In every yoga class I do, the teacher tells me to put my shoulders back and open my chest, lead with my heart. And I am sometimes amazed at how hard this is, even at forty. How much the long-ingrained habits of my body still fight against this. How at some point, three decades or so ago, I started to hunch my shoulders forward, to protect the soft female parts of me that were emerging. Which is probably around the same time that I learned to protect my heart.
I’ve been trying to understand what trust means, and every time I think I’ve got it, it turns out to be one step ahead of me and I can’t catch up.
Brene Brown, in her most recent book, Rising Strong, defines trust simply as “choosing to risk making something you value vulnerable to another person’s actions.”
In the past, I would have defined those things of value in terms of physical safety, agreements, boundaries, keeping one’s word, keeping a confidence. All of those things are true. I have mistrusted people with those things in the past. There was a time when I would have – and did – cut off friendships over a broken agreement. My sense of being loved was very precarious then – I defended myself over any perceived threat.
But I have been recognizing lately how often people misuse or misunderstand words like trust or safety. Trust and safety aren’t necessarily about worrying that other people will deliberately hurt us. They are often about not believing that the most fragile parts of ourselves will be handled with compassion.
This may be even more true when we are not treating those parts with compassion ourselves.
When I feel myself shutting off my trust, it’s usually because I am afraid that something of emotional value to me, something that is dear to me – something that feels sensitive, or raw, or hurt, or sometimes beautiful, or sometimes not fully formed – will be mishandled or misunderstood or dismissed. That if I make it vulnerable to another person’s actions, it won’t be in safe hands.
I fear that the world is an abrasive place and there is no room for fragility. I don’t think this is an unfounded fear; it’s based on old experiences and wounds, and so the temptation is to hold the things that are fragile or precious really close, and build walls and barriers and boxes around them.
Sometimes it feels like everything that is most authentic and true is also fragile and precious and I am tempted to guard it all with my life.
And I do think we need to have awareness of when we need to protect ourselves in the world, but perhaps the only way to find out is to keep opening small doors into those boxes and letting people look inside. And even if they stumble and make mistakes in their response, to know that these other people are also usually hurt in some way, to know that we all constantly circle around each other in this dance of defensiveness. That every one of our human interactions is implicated in some way. And that we may need to stop, take a deep breath and try again.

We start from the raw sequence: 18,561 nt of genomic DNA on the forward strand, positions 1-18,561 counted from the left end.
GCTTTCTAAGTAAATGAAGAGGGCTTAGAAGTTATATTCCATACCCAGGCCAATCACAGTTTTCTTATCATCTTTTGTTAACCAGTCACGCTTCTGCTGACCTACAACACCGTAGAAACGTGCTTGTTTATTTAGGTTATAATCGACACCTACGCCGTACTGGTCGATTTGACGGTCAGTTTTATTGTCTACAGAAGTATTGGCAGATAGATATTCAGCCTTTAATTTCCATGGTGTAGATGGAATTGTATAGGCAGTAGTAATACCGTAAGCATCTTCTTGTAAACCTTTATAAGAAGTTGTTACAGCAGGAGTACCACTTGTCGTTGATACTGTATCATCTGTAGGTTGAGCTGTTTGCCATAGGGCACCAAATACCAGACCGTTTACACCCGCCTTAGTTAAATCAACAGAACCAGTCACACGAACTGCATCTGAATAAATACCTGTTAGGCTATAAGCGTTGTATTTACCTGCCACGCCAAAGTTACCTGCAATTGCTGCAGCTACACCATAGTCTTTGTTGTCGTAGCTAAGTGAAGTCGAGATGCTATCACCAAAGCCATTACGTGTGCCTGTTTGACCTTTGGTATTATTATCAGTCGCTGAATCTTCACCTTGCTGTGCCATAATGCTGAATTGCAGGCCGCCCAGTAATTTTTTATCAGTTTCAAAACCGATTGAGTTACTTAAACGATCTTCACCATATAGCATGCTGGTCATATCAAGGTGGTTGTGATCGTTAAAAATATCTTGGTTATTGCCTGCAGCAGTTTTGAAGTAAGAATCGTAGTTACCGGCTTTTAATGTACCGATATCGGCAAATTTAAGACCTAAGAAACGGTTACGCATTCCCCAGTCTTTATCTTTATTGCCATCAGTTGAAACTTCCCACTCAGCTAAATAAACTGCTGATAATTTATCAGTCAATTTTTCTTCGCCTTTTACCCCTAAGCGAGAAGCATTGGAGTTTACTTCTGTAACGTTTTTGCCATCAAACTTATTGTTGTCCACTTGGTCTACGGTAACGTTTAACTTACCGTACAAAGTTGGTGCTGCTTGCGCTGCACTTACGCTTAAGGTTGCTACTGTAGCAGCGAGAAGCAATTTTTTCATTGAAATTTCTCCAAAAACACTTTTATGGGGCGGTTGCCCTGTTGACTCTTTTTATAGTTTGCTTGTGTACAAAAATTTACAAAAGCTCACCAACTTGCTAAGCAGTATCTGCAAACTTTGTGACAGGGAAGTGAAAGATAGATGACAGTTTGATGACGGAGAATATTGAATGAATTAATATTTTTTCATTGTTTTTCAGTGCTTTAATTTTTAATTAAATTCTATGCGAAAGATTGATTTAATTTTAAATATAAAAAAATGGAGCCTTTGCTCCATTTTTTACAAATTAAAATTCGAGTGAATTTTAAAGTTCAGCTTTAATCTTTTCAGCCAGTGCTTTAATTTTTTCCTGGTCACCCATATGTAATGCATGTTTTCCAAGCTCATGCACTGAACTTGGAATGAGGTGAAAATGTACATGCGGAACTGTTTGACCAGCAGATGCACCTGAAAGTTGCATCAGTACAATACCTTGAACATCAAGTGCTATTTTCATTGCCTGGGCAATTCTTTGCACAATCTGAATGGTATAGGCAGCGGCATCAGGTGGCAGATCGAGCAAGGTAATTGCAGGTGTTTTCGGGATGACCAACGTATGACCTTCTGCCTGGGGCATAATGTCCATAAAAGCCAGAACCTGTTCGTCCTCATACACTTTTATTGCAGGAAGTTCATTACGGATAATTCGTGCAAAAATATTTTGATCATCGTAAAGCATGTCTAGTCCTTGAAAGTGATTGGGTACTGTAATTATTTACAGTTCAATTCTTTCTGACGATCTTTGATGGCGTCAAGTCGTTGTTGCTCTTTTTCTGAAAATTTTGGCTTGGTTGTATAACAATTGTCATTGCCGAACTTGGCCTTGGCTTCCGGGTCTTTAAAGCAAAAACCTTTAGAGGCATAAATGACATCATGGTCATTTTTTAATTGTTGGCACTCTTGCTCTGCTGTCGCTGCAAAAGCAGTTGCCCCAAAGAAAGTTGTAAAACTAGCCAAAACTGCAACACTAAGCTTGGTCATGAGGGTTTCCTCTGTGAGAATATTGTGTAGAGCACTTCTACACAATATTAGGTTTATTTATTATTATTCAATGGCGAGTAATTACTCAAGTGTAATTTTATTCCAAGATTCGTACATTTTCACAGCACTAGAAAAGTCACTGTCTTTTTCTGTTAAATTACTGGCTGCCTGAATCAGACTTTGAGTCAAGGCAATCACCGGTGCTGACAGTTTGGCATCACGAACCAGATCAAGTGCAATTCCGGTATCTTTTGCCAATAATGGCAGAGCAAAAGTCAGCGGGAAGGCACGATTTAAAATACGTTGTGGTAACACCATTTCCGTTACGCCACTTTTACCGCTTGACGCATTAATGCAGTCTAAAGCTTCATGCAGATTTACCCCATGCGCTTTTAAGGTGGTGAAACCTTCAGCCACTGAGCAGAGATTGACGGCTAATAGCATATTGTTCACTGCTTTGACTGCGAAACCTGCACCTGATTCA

There is also truth in knowing that there are people who will hurt us, and I guess that once we are hurt we are so sensitized to that stimulus that we respond the same way to a small pinprick as we do to being stabbed with a knife. This is what trauma is. I hesitate to use the word, because it’s not necessarily trauma that is measurable on a big scale, not always trauma that can be diagnosed as such.
We are all born vulnerable and honest and then at some point most of us learn – slowly or suddenly – that that is not the right way to be, that we are putting ourselves in danger. And so we find ways to prevent other people from seeing who we really are. We hold close what is most dear to us.
When I put up armour – even in subtle ways – expecting people will hurt me, where does that come from? How can I isolate the causes? Is it from being a child who was easily hurt: was it learning early to keep thick armour over those sensitive parts? Perhaps it is simply growing up in a toxic culture: the cruelty of the schoolyard, the ugliness of the media we consume. We are so many of us wounded from that.
Last week I cut out some words from a magazine article about Thich Nhat Hanh to add to a collage to inspire me for the year ahead. They read: “Each of us must ask ourselves, how large is my heart? How can I help my heart grow bigger and bigger every day?”
A few days later I read these words again, and felt a rush of panic. Can I actually do this? How much will it hurt?
An addendum to Brown’s definition of trust – and what I have been repeating to myself almost as a mantra lately – is to “extend the most generous interpretation possible to the intentions, words, and actions of others.” Allowing myself this possibility has changed my view of the world, a little bit at a time. Because it is exactly the opposite of the scenario that I acted on – the worst-case scenario – for years and decades.
The idea of extending the most generous interpretation possible has been liberating. It frees my heart. As does reminding myself over and over again that people are doing the best they can in any given moment. That, like my own actions, other people’s actions are influenced by all kinds of factors: their own emotional baggage and anxieties, their own awkwardness. Their own distractions. Their own assumptions. Their own stories. Their own habits. Their own armour. Their own numbing behaviours. Their own pain.
Giving people the benefit of the doubt frees me to keep loving them regardless. It keeps me curious. It keeps that space open. Recognizing other people’s vulnerability gives me compassion for my own. It allows me to lead with my heart.